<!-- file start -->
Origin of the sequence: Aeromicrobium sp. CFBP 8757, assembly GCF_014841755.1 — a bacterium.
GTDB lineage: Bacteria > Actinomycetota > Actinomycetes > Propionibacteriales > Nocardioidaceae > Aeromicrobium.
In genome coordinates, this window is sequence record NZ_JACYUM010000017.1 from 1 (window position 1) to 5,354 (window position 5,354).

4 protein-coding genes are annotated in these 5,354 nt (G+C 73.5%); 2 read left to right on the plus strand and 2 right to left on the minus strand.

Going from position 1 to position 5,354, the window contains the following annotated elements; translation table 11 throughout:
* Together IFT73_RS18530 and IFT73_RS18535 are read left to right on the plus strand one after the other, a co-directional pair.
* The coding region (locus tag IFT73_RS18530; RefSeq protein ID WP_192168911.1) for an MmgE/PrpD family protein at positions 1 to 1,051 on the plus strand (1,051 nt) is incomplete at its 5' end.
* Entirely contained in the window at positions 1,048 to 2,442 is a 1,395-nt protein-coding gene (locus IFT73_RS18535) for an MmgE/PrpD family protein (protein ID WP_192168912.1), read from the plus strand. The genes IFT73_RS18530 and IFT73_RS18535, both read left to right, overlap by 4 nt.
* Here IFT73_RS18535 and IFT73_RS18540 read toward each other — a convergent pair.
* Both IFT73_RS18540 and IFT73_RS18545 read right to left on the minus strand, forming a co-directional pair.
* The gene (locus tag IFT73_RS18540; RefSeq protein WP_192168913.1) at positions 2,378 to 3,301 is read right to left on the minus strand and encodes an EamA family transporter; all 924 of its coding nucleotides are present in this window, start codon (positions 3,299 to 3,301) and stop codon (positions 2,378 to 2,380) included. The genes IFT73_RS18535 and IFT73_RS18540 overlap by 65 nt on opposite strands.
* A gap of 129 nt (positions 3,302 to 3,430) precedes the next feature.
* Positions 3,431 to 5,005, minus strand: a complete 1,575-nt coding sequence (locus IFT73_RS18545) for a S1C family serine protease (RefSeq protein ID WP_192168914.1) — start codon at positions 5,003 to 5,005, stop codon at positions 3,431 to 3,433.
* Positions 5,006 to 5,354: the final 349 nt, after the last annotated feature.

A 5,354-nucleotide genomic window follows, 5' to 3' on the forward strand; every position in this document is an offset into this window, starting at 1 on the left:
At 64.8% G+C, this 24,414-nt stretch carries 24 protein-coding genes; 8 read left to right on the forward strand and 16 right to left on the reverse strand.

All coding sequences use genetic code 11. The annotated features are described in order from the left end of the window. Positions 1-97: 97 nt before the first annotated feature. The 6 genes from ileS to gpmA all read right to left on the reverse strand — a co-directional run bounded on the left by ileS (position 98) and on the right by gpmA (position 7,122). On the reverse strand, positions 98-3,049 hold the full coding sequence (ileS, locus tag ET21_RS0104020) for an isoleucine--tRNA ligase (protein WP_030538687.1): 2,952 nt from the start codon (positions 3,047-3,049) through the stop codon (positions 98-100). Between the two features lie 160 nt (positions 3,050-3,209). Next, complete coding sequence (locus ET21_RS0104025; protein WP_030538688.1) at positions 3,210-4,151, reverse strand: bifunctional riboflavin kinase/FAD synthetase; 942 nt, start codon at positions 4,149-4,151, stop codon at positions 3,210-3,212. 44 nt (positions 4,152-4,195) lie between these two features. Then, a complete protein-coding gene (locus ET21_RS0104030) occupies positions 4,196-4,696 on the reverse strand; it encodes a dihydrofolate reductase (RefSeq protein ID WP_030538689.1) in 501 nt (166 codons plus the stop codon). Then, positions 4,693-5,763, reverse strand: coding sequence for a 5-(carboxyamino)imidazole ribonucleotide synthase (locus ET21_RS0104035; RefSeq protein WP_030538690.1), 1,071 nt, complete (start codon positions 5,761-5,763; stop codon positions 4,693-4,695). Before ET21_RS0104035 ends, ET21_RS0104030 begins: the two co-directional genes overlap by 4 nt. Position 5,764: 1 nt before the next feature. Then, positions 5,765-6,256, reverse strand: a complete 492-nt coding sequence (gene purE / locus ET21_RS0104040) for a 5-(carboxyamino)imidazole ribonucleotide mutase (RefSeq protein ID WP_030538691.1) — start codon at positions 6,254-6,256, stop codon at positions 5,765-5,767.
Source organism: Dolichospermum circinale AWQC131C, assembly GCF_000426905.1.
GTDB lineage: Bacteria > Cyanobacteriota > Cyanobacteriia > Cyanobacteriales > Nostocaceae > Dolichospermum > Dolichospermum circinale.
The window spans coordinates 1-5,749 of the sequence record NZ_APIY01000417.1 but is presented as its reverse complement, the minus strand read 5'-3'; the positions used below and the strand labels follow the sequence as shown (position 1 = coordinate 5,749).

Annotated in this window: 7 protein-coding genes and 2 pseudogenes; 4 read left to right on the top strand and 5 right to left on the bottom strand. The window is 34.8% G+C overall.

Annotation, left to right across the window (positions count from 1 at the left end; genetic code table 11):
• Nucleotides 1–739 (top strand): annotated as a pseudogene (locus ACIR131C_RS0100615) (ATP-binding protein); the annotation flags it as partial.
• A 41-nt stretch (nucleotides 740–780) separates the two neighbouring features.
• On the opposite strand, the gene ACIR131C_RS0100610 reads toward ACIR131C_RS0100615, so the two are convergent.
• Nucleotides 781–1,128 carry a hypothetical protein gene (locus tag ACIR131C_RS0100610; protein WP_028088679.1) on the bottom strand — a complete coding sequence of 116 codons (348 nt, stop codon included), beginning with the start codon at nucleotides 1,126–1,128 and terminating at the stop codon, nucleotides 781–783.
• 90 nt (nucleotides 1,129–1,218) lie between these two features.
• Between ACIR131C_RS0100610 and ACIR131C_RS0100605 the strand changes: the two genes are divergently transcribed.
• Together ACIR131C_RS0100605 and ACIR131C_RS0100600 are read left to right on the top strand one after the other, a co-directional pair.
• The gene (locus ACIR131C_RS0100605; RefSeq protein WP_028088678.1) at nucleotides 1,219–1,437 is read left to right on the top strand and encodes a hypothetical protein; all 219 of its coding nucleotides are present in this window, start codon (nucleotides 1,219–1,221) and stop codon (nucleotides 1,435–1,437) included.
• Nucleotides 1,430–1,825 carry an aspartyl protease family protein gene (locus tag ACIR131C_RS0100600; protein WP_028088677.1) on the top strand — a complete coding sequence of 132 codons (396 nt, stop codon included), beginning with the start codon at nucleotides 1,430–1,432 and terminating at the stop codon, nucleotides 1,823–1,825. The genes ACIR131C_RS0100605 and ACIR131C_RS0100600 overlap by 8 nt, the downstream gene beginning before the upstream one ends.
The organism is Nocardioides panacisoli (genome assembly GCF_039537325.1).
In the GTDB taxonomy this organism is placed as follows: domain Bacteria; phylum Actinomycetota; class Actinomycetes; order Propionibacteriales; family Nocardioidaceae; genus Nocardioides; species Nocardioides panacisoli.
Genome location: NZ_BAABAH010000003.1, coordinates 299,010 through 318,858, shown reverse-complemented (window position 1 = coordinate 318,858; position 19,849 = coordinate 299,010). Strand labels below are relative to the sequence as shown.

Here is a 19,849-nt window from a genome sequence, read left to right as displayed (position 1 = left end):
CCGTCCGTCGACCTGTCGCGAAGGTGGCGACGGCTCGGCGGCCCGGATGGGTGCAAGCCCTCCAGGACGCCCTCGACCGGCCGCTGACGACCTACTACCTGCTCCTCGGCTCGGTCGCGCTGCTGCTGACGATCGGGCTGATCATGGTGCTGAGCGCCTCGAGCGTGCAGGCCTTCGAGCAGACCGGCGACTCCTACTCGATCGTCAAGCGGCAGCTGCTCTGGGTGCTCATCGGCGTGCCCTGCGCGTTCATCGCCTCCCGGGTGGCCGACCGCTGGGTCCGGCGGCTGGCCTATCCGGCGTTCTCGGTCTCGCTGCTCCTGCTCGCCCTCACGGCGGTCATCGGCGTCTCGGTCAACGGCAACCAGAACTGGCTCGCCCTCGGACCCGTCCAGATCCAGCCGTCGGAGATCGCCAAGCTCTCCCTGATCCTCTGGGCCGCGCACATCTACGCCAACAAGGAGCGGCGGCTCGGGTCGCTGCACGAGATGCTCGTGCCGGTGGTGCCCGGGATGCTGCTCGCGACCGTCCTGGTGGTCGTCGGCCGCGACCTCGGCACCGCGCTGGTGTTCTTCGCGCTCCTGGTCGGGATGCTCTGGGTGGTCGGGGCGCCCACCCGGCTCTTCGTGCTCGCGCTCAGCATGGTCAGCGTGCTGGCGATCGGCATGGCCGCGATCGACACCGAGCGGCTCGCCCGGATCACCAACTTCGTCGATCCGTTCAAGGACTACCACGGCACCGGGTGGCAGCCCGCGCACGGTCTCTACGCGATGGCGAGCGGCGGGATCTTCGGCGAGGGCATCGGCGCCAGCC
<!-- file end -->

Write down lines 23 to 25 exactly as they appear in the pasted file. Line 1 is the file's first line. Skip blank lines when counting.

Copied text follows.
• Nucleotides 1–739 (top strand): annotated as a pseudogene (locus ACIR131C_RS0100615) (ATP-binding protein); the annotation flags it as partial.
• A 41-nt stretch (nucleotides 740–780) separates the two neighbouring features.
• On the opposite strand, the gene ACIR131C_RS0100610 reads toward ACIR131C_RS0100615, so the two are convergent.